Words by Síomha Connolly
November 14th, 2016
It won’t come as a surprise to many that fast fashion brands often imitate designer clothing to the point that it’s difficult to distinguish between the two. It’s how the fashion industry works, isn’t it? It’s how most of the population can afford to wear the latest trends without having to shell out for designer goods. But is this practice having a negative effect on the industry? And where should we, as consumers, draw the line when it comes to purchasing these designer knock-offs?
By rapidly translating high fashion designs in a cheap, quick and effective manner fast fashion retailers can produce knock-offs of luxury designer styles and sell them for a fraction of the price. These strikingly similar designs are produced in bulk making them extremely viable mass-market options, so while luxury fashion house sales are slowing, high street brands are booming. By reproducing the latest catwalk creations at a fraction of the price, high street favourites such as Zara, H&M and Mango have developed this process of imitation that has, in ways, become normal in the industry among brands (both the originals and the imitators).
Part of the reason this imitation game exists is because consumers who have come to expect everything to be instant (due to the growing need for instant gratification present in our society) no longer have the willingness or patience to wait six months for a design to be turned around from catwalk to shop floor. Fast fashion brands carefully watch what comes down the runways during Fashion Week and can in some cases have their designs copied, mocked up and in stores within a number of weeks. For many consumers, six months is too long to wait for designs to come into store and as well, often more importantly, prices in the high hundreds or thousands is too much to pay.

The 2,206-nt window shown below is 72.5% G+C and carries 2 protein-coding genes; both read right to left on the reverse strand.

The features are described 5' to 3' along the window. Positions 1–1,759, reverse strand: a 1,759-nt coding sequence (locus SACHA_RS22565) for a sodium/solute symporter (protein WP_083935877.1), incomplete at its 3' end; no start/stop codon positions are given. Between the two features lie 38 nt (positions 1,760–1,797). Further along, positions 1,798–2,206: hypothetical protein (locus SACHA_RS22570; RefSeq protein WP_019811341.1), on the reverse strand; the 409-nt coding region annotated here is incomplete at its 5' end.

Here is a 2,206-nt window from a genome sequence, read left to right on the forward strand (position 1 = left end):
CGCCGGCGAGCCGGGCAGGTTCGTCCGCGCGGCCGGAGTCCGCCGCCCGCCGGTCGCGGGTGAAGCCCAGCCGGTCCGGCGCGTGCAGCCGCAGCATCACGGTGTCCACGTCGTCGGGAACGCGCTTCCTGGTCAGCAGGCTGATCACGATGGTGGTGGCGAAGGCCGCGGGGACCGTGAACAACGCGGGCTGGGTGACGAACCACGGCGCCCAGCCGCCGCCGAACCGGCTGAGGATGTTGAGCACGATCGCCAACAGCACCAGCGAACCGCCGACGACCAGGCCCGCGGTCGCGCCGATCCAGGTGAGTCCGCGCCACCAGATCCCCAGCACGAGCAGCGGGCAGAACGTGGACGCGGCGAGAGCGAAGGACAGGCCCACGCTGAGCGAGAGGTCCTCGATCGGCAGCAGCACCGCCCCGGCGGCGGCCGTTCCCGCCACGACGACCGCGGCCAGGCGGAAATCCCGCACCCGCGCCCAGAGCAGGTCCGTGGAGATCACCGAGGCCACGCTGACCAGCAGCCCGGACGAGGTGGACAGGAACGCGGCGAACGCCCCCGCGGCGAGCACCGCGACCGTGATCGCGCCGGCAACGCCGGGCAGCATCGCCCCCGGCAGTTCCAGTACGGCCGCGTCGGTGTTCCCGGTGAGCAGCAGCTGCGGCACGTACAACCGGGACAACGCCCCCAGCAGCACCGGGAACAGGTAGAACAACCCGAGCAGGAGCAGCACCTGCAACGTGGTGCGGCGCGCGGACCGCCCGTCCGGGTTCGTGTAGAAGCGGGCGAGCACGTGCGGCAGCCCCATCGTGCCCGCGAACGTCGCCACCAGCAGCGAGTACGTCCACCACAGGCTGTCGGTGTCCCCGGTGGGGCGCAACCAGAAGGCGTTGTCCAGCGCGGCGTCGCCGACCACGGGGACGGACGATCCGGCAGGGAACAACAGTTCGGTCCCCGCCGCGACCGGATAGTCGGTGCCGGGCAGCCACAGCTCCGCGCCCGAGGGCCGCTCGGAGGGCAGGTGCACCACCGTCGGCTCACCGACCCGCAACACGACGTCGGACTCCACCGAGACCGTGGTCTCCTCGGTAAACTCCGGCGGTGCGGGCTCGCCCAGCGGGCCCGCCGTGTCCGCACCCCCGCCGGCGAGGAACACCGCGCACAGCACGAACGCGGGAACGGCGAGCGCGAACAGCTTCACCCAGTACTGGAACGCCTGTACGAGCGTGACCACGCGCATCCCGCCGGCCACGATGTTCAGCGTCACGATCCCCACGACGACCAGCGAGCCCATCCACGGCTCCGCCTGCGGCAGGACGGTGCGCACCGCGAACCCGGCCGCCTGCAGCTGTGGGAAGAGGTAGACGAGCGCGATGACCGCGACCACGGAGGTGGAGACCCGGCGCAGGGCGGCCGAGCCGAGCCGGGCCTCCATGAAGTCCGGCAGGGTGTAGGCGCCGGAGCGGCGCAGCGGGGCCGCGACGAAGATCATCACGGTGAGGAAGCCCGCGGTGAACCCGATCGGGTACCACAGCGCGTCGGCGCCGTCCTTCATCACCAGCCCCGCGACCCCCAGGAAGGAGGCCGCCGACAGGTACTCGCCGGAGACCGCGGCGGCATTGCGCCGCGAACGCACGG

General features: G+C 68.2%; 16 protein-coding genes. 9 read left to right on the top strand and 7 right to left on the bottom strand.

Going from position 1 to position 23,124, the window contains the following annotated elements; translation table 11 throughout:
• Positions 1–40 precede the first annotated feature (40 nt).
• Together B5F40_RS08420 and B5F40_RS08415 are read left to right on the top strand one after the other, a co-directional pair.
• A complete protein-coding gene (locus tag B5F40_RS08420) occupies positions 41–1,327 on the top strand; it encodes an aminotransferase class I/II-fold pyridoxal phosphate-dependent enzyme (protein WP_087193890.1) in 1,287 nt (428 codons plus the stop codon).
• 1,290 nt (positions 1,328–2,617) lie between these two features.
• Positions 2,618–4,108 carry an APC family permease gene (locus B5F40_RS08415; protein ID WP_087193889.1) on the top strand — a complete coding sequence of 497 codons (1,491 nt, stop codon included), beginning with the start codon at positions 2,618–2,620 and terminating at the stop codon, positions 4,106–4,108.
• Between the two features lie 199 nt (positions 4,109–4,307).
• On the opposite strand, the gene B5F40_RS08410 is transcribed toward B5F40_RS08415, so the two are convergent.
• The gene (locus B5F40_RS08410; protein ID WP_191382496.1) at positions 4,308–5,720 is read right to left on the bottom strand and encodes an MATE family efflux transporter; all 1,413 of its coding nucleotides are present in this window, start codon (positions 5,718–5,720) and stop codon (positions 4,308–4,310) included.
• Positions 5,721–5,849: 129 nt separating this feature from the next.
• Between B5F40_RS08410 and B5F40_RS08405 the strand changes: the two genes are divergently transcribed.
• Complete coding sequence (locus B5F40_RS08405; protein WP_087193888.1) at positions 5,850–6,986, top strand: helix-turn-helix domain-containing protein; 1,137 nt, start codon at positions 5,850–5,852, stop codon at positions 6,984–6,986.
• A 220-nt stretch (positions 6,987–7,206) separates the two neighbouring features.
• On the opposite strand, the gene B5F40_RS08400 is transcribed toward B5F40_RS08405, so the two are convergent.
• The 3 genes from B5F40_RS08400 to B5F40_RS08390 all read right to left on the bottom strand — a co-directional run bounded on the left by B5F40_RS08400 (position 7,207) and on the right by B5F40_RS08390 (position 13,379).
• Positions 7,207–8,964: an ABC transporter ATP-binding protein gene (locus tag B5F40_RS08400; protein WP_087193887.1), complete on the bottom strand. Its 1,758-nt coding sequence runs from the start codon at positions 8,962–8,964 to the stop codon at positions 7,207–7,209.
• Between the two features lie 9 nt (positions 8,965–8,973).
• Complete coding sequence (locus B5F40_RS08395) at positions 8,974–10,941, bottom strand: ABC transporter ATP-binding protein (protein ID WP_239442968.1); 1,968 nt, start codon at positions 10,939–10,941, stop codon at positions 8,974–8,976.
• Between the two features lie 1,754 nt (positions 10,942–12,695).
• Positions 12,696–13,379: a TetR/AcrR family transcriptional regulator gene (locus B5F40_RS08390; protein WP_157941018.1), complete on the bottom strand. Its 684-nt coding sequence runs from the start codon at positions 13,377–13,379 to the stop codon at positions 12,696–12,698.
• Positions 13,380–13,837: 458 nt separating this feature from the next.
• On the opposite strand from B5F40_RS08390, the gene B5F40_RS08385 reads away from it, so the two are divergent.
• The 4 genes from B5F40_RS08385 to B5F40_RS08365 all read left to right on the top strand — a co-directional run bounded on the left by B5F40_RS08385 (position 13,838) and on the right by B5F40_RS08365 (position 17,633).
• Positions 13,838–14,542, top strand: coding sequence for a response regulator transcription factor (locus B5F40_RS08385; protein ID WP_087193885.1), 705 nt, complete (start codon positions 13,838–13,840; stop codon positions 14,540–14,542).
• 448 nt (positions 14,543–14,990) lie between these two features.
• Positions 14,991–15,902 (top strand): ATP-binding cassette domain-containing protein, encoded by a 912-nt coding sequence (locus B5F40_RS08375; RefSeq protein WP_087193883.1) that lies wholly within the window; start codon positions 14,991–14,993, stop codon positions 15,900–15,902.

Another major factor in this process is the mixing of high and low. Where once there was a taboo around mixing high fashion and high street, now it has almost become the norm especially since many of the popular designers of our time have become more casual and “street ready” in design. A designer outfit no longer means a matching tweed suit from Chanel, it can now be anything from an oversized puffer jacket by Balenciaga to a pair of punk-style ballet flats by Miu Miu which opens up this once elitist group to another section of society. If high street brands see wearable designs coming down the runway this quickly translates to a marketable product in their eyes and by bringing these designer inspired styles to consumers at a fraction of the cost, high street brands are attracting new consumers at a larger rate than ever.
Brand loyalty has also diminished over the years and if a customer can get an item for significantly cheaper they usually will, especially with trend pieces that will only last a season or two anyway. While there are still designer devotees who wouldn’t often stray from high end goods, the danger for luxury brands is whether consumers will be put off if a luxury product dupe is available on the high street as often products will lose their desirability if they are too accessible which can understandably result in a lack of customer interest.